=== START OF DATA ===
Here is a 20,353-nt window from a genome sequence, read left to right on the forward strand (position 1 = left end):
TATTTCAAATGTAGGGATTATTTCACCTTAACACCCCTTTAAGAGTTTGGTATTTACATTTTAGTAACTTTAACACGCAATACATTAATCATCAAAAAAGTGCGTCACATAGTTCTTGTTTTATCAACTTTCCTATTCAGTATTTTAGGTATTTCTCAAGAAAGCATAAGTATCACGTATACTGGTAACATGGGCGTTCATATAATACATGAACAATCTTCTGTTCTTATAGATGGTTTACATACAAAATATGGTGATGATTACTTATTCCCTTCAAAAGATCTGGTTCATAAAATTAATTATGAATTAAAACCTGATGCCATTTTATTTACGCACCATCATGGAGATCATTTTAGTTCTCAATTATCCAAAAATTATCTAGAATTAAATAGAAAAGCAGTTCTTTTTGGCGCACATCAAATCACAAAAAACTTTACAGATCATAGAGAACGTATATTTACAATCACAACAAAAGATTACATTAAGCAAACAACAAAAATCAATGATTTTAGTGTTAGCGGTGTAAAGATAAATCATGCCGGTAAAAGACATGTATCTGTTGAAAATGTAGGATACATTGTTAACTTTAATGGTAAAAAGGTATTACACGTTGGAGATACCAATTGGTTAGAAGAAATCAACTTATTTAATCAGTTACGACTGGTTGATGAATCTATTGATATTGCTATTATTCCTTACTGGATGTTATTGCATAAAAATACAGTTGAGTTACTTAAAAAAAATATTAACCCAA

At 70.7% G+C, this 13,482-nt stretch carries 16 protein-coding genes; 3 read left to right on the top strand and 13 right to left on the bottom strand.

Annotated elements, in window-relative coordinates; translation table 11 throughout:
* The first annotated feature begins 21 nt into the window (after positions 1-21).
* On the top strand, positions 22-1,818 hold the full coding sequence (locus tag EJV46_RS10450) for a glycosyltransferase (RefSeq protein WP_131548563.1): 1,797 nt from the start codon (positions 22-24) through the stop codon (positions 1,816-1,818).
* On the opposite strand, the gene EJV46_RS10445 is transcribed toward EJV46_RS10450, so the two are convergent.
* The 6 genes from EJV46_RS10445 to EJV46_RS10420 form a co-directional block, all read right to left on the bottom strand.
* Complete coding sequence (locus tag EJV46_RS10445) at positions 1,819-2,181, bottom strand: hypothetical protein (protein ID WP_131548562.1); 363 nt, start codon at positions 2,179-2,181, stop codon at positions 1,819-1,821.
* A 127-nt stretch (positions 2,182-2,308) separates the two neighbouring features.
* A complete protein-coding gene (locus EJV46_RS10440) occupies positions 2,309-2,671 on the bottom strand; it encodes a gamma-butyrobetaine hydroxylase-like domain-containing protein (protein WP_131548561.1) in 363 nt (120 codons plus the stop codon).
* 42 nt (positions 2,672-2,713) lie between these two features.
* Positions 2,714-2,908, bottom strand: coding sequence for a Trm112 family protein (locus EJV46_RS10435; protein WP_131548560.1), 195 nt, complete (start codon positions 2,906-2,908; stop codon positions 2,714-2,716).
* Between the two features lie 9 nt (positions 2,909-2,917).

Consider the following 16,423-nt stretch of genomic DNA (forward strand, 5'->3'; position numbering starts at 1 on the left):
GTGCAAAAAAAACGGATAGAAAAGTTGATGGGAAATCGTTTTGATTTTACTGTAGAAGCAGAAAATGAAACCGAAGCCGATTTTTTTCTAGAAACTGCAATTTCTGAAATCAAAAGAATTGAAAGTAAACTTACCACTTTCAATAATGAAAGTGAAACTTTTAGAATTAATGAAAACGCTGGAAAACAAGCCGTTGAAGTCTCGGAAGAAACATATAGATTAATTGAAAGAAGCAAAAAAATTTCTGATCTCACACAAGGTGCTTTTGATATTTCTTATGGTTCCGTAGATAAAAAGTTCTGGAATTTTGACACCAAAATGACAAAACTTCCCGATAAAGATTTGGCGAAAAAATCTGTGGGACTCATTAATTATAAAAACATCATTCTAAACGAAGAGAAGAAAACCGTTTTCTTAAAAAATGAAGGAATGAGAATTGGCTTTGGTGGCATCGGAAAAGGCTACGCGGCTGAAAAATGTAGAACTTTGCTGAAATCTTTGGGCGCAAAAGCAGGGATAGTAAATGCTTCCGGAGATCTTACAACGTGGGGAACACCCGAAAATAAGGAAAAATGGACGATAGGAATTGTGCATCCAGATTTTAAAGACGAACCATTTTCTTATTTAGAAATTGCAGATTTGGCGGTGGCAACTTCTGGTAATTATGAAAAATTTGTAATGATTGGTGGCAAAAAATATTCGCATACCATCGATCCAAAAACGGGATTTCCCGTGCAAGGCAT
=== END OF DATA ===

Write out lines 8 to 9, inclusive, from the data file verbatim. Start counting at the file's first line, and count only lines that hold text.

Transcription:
* The 6 genes from EJV46_RS10445 to EJV46_RS10420 form a co-directional block, all read right to left on the bottom strand.
* Complete coding sequence (locus tag EJV46_RS10445) at positions 1,819-2,181, bottom strand: hypothetical protein (protein ID WP_131548562.1); 363 nt, start codon at positions 2,179-2,181, stop codon at positions 1,819-1,821.